FremantleMedia produces some of the world’s best-known entertainment brands and has a catalog of more than 20,000 hours of drama, entertainment, factual and children’s programming, which it sells to broadcasters around the world. Currently, digital platforms are among the outlets that have the biggest appetite for content. As CEO, Cecile Frot-Coutaz has helped broaden FremantleMedia’s focus and production capabilities so that it can supply long- and short-form programming to linear and nonlinear platforms.
WS: Given the constant changes in the media landscape, what are some of the biggest shifts that you and your teams have had to make in seeking talent and in producing programming
FROT-COUTAZ: You have to break down the change that we’re seeing into several parts. One of the changes has been in the distribution platforms, and another is the nature of the content. We should think about those aspects differently and separately. On the distribution platform front, we all know what’s happening; it’s the advent of the SVOD services. The main consequence of that is more on the business side in terms of where you launch shows, windowing shows and how shows get financed—those are the main changes there. Separately, the nature of the content that’s being bought by new platforms is different—not all, but some of it is different [from what traditional ad-supported linear channels are buying]. The fact that Netflix, Amazon Prime and Hulu exist means that there are shows that can be financed now that could not be financed five years ago by advertiser-funded channels. As global subscription platforms, they have different economics, and they look at content in different ways and use it to differentiate themselves. What this means is that on the one hand, the business model evolves, probably for the better, but it’s a little more complex. On the other hand, it stretches the range of shows that can be made. I always say that Narcos would have probably never seen the light of day if it hadn’t been for Netflix because if you’re an English-language network, you probably can’t afford it. If you are a Spanish-language network you can’t afford it either, so you need a global platform like Netflix to take that kind of bet.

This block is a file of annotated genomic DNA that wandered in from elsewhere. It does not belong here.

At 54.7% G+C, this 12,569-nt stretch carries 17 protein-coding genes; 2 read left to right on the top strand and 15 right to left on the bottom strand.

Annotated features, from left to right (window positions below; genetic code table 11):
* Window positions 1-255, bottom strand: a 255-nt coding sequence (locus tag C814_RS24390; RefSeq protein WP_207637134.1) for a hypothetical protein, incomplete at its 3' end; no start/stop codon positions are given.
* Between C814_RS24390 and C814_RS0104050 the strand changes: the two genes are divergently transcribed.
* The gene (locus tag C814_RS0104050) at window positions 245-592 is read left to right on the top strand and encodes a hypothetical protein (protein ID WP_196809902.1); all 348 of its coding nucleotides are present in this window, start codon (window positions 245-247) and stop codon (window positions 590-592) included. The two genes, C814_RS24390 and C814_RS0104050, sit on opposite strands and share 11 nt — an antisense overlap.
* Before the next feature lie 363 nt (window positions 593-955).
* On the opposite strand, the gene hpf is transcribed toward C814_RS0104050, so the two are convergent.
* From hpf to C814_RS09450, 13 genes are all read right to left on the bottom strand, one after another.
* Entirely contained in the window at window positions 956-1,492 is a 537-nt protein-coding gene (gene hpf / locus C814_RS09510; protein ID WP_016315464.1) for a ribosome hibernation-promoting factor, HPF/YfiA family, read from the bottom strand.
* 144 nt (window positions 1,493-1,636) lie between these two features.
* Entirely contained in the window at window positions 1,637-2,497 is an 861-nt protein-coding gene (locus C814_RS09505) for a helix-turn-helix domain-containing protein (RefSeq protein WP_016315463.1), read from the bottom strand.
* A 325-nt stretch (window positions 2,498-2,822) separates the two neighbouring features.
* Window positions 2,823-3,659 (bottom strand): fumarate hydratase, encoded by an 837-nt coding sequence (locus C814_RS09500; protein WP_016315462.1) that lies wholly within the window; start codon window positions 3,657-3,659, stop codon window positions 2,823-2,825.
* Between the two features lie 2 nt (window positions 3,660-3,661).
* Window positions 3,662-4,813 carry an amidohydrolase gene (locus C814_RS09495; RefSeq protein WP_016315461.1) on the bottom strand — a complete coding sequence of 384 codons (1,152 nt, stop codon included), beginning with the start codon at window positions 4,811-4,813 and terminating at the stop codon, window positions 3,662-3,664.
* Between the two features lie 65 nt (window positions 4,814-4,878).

WS: How has FremantleMedia diversified its content to produce not only shows for mass audiences but also for more niche audiences?